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FAO Food Price Index Continues to Rise

The FAO Food Price Index rose slightly in July by 1.2 percent. This increase, while marginal, marks the second consecutive monthly rise in food prices. Rising vegetable oil, dairy, and sugar prices drove the overall higher index.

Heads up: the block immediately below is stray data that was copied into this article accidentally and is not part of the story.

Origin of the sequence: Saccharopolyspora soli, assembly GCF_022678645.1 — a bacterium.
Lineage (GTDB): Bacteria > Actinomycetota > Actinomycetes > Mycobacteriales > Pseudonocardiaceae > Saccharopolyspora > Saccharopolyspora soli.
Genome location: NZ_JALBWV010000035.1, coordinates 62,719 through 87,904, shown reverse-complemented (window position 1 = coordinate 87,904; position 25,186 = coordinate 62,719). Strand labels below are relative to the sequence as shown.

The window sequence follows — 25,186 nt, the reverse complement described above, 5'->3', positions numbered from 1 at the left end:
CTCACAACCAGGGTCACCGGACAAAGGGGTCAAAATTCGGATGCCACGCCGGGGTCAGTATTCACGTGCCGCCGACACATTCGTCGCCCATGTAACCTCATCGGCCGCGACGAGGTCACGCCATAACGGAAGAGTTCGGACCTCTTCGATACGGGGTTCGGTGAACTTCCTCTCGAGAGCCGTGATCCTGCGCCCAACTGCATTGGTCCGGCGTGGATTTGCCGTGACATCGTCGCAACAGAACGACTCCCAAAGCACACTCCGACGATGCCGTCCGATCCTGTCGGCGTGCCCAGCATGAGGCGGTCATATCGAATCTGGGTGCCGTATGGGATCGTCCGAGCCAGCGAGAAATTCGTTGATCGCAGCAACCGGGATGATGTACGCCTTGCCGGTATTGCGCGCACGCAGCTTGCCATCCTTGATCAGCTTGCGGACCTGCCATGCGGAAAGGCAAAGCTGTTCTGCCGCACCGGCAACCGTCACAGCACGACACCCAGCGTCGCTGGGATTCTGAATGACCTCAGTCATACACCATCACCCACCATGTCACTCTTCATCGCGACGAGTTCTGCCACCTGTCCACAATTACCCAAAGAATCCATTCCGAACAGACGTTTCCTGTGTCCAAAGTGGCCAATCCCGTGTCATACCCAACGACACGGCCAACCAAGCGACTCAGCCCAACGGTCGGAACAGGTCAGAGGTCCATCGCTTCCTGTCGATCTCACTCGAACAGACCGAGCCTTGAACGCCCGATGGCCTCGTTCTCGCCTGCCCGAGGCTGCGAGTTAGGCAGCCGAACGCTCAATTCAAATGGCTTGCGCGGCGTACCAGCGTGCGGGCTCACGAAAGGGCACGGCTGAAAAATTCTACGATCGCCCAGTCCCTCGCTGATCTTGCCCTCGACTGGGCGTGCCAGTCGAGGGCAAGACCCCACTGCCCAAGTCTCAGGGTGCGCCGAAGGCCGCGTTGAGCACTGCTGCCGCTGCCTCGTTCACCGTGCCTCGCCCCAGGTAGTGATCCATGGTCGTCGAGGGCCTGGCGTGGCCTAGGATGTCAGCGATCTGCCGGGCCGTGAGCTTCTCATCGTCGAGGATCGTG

The Cereals Price Index remained steady in July month-on-month and was only 0.4 percent higher than its July 2019 level. Within the index, however, there was variation from crop to crop. Despite a weakening U.S. dollar and concerns about production prospects in Europe, the Black Sea, and Argentina, wheat prices did not change in July thanks to slowing trade and forecasts of strong production in Australia. Maize prices, on the other hand, increased by 5.8 percent from June and by 10.4 percent from July 2019 due to recent large purchases from China, the weakening of the dollar, and concerns over weather in the U.S. Rice prices fell to a four-month low in July thanks to expectations of an ample 2020 harvest and slowing trade activity. The Vegetable Oils Price Index rose by 7.6 percent in July to reach a five-month high. Soyoil prices rose significantly in July due mostly to decreased supplies in Brazil. Rapeseed and palm oil prices also rose due to increased demand for biofuel and food use and slowdowns in production following localized flooding in producing countries, respectively. The Dairy and Sugar Indices also rose in July by 3.5 percent and 1.4 percent respectively. The Meat Price Index fell by 1.9 percent from June.